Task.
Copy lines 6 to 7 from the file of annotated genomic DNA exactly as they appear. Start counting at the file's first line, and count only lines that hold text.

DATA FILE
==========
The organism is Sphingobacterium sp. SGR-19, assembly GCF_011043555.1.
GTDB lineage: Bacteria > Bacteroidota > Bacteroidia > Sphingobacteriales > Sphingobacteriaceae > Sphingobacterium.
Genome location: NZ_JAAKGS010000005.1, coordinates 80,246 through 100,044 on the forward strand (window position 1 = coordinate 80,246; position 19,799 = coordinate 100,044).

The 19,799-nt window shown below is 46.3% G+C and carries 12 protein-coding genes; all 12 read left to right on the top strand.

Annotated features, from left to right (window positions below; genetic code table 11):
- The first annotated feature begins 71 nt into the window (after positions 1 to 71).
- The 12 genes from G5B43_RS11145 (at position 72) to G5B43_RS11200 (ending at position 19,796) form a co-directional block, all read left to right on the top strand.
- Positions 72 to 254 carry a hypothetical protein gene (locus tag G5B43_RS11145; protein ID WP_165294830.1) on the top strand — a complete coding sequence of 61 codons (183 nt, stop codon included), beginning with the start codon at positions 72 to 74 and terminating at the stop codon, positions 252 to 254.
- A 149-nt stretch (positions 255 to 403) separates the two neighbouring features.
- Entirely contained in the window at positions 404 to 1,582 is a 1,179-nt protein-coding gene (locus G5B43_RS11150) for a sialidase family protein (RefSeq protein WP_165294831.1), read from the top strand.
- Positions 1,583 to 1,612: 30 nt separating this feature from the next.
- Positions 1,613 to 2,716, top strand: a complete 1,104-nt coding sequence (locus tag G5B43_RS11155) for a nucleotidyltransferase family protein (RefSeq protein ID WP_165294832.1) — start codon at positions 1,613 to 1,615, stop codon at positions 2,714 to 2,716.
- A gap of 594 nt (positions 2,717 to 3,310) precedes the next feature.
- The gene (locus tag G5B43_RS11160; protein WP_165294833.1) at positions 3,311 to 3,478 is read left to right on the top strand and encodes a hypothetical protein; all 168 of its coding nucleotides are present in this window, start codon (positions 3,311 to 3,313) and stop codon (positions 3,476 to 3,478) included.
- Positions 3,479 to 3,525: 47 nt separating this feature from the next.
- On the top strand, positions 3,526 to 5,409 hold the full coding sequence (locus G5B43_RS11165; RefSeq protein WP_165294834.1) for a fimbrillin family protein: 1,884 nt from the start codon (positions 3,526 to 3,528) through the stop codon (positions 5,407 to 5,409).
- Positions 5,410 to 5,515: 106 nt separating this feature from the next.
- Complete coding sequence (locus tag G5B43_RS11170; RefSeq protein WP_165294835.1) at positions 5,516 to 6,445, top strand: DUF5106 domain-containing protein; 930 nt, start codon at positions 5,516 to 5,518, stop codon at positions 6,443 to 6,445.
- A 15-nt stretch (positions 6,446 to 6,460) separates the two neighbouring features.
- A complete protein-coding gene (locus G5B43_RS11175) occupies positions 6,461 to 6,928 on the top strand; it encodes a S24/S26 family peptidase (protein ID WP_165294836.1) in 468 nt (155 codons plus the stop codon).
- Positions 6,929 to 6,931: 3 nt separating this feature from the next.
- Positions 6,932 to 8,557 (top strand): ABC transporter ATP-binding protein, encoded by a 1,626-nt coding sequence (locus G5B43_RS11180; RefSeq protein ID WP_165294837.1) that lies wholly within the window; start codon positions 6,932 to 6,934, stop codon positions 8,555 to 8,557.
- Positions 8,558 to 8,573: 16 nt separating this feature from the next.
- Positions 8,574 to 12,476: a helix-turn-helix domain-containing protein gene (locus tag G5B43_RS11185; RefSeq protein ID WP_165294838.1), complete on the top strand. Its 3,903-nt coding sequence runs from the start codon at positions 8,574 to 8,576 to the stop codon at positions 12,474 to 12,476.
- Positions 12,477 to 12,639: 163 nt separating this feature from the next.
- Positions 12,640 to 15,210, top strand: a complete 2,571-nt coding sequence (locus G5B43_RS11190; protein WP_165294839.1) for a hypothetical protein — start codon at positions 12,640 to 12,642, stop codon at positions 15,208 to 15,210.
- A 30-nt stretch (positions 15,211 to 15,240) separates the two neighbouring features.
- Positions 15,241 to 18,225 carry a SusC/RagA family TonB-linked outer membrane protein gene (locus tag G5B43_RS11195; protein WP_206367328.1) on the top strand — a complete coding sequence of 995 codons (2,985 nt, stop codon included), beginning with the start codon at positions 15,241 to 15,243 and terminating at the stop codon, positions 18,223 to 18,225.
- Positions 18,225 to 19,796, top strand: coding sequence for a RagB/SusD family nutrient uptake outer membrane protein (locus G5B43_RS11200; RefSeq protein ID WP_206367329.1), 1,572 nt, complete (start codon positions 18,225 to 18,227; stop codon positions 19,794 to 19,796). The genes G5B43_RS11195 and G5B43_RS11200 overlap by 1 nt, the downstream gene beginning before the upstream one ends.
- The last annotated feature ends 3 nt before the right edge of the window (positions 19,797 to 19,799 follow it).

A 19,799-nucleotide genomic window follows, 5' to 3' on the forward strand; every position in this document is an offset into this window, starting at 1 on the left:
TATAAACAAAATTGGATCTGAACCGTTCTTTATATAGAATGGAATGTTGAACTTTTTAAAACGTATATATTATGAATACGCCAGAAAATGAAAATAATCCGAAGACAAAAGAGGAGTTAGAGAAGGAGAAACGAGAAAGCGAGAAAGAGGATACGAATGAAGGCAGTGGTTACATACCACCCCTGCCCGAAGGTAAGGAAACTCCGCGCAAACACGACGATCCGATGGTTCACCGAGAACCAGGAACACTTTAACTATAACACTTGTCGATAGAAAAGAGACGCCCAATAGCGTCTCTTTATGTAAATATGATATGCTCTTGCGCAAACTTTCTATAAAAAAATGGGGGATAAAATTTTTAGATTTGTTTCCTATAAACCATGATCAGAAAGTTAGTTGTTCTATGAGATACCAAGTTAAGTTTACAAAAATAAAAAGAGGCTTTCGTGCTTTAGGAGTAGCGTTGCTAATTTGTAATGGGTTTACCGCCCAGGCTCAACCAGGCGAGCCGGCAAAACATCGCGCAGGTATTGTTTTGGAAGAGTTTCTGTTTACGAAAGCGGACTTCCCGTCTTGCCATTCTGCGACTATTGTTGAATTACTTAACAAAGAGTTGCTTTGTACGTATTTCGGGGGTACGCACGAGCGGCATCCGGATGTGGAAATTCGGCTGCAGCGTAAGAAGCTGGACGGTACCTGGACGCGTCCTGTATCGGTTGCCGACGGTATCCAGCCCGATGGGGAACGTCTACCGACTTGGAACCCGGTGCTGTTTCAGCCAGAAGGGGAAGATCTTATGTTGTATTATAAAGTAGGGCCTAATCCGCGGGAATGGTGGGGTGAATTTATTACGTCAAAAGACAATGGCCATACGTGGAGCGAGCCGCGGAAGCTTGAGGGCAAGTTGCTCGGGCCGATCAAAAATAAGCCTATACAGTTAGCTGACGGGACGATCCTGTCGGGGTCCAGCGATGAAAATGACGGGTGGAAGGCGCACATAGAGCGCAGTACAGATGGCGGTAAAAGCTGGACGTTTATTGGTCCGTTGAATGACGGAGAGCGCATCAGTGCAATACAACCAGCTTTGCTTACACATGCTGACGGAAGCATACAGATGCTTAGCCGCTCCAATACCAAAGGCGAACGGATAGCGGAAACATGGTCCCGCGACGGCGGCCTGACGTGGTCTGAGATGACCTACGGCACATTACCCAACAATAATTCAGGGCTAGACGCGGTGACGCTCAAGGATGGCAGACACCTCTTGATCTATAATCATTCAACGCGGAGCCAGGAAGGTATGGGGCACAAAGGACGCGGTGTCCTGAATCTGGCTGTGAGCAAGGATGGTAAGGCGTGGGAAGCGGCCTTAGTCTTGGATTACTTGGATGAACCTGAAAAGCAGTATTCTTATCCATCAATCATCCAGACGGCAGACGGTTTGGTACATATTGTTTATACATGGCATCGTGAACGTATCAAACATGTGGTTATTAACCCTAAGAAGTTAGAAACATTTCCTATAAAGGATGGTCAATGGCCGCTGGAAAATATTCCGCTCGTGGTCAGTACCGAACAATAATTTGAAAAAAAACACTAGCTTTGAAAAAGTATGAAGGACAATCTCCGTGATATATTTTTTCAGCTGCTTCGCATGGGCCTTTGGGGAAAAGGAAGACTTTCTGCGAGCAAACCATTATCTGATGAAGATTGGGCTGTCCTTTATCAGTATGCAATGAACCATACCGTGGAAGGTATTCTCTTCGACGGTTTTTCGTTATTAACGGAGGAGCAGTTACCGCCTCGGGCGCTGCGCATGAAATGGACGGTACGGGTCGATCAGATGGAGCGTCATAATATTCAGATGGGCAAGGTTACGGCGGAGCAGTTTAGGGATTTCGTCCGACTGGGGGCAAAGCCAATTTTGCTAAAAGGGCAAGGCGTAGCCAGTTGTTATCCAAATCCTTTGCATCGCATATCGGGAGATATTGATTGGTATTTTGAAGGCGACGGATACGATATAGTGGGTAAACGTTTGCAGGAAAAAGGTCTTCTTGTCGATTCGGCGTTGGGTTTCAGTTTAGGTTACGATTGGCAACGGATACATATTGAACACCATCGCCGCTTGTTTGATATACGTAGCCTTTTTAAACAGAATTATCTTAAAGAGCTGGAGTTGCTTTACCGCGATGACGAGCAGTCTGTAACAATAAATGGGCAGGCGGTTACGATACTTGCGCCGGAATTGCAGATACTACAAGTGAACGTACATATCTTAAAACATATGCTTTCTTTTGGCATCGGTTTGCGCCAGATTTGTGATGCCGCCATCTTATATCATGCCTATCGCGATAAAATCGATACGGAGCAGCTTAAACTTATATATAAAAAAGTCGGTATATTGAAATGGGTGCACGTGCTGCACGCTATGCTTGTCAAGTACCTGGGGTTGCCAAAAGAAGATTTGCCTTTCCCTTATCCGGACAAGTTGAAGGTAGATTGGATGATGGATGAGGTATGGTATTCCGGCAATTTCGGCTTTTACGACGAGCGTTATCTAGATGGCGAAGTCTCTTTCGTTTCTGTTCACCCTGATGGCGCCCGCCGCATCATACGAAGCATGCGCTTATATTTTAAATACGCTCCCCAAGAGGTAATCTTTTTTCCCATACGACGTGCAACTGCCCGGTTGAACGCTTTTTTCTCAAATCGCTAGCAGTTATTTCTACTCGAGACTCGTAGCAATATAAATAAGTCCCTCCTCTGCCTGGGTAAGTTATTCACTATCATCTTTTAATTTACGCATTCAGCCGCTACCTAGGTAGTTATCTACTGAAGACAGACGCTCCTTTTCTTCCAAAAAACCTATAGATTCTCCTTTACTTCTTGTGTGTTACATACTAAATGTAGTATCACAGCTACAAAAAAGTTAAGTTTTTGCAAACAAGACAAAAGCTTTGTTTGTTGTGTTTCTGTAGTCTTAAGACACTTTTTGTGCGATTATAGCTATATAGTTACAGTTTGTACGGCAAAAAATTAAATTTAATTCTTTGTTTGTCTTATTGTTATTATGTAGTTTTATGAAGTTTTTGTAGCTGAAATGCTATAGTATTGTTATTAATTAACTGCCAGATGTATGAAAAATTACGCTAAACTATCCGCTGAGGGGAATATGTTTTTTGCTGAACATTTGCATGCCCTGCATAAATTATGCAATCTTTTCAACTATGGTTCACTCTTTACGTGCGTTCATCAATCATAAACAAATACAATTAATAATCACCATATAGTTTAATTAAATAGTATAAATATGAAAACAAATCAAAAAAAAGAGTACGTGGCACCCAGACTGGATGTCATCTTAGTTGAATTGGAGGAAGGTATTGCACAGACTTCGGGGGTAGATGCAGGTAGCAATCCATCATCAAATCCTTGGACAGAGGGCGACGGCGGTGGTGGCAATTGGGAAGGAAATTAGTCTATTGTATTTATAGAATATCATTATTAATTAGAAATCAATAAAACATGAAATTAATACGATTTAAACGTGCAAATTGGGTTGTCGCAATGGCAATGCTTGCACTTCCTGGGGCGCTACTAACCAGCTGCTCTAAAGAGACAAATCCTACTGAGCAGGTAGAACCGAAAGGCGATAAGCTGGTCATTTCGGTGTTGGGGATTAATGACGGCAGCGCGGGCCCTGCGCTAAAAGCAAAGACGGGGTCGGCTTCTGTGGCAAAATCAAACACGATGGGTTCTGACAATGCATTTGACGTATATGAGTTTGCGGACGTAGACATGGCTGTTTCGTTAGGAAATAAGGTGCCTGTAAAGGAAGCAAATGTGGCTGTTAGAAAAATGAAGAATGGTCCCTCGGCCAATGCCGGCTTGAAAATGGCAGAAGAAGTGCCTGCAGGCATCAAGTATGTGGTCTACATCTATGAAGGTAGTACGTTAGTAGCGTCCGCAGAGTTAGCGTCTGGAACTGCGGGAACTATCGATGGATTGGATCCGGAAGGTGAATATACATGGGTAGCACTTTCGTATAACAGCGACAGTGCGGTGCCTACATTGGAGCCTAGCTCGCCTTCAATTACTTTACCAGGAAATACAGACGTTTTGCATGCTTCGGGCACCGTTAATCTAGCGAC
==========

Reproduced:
- The first annotated feature begins 71 nt into the window (after positions 1 to 71).
- The 12 genes from G5B43_RS11145 (at position 72) to G5B43_RS11200 (ending at position 19,796) form a co-directional block, all read left to right on the top strand.